Yesterday, I said “no” to someone, and this is what they wrote back to me: “Thanks for the quick, productive, and honest conversation.”
Now let me give you the backstory: A large tech company got in touch with me via email more or less saying, “Hey, we’re doing this product push, and it looks like you are pretty tapped into our audience. Let’s talk.”
And I thought, “Well, maybe they’re interested in sponsoring my podcast.” (As much as I wish money were no object, this is the real world and I need sponsor support to be able to continue making the podcast.) So we scheduled a call.
Once we hopped on the phone, it rapidly became clear that they were not interested in sponsorship. Instead, they were interested in me as an “influencer,” someone who might demo their product and tell people about it. And that’s fine.
Unfortunately, I could not be less interested in demo-ing new tech gadgets. Some people love to have the latest technologies, but I couldn’t care less. I still have an iPhone SE because I seem to be unable to upgrade my hand size, and I like to be able to hold my phone and/or put it in my tiny person pockets.
This is what I — very politely — told the woman I was speaking with. That I took the call because I was interested in sponsorships as I grow my podcast, but that I understood her objective was different. And that I wouldn’t make a good guinea pig because I really don’t care about tech gear. I also offered to brainstorm about people I knew who might be a better fit for their program.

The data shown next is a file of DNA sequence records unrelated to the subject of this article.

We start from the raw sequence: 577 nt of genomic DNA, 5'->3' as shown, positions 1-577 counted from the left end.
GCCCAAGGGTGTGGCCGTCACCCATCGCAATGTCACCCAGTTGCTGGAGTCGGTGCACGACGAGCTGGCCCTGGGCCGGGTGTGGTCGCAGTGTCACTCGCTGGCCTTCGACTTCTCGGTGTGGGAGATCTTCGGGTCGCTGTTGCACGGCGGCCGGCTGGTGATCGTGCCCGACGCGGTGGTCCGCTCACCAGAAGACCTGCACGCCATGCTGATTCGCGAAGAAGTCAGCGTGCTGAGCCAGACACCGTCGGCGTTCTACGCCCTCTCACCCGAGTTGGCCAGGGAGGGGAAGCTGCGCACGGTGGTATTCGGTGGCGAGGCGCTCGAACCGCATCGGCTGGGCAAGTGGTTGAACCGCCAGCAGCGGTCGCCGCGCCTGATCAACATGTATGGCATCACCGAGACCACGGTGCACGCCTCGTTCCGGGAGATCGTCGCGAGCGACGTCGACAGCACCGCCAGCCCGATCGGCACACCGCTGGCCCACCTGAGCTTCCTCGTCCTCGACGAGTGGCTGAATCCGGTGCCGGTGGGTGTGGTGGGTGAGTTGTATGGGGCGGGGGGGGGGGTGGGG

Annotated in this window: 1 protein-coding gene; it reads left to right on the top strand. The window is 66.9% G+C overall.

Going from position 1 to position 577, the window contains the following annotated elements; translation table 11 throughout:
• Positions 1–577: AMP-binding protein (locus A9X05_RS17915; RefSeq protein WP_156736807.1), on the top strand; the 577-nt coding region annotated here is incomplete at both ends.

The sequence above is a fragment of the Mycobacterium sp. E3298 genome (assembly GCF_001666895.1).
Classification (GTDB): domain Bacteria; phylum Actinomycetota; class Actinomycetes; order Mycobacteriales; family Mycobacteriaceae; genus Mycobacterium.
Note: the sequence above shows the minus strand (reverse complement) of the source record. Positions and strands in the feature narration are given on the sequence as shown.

The woman was a little surprised by my candor at first, but she wasn’t offended. We were both sort of gobsmacked, like, “Wow, what a no-bullshit conversation.”
And that’s the benefit of saying “no.” No one has to deal with any bullshit. Yes, I’m not going to waste my time. But I’m also not going to waste your time by leading you to think I want to participate in something I really have no heart for.
That’s the benefit of saying “no.” No one has to deal with any bullshit.
These types of misalignments happen constantly. I can’t tell you how many times someone has reached out to me, via email, to open a conversation, and I thought our objectives were aligned. But then I quickly discovered they were not. No doubt this has happened to you as well.
The thing is: That’s fine. But you don’t have to change what you want just because someone else wants something different. All you have to do is clarify — with grace and firmness — that your goals are different. And they’ll get it.
As long as you are tactful, I have found that 95% people are extremely receptive to a clear “no.” Especially if you tell them why.
Nice to hear from you. At the moment, I’m focusing 100% of my energy on making [insert project name] happen, so I’ll have to pass on this opportunity. Thank you for thinking of me.
I appreciate your interest. Unfortunately, I don’t think my expertise applies to this subject so I won’t add value to your article about [insert topic]. I’m going to pass on this opportunity, but best of luck with the piece.
Thanks for reaching out. I love meeting new people who are aligned with what I’m trying to accomplish. Could you clarify what you were hoping to discuss on the phone call/coffee meeting you proposed so we can see if it’s a good fit?
This last is obviously for when you might need to decline an offer, but aren’t sure yet. Often, the other person will say “no” for you by never responding. Or, they’ll provide you with more info, and you can accurately assess if the opportunity is aligned with your goals, or not.
The upside of everyone being busy — if there is one — is that we’re all in the same boat. No one wants to waste their valuable time.
When you decline misaligned opportunities with grace and firmness, you do everyone a favor.
If saying no is something you really struggle with, you can find more advice for changing your perspective — and handy email scripts — in my book Unsubscribe.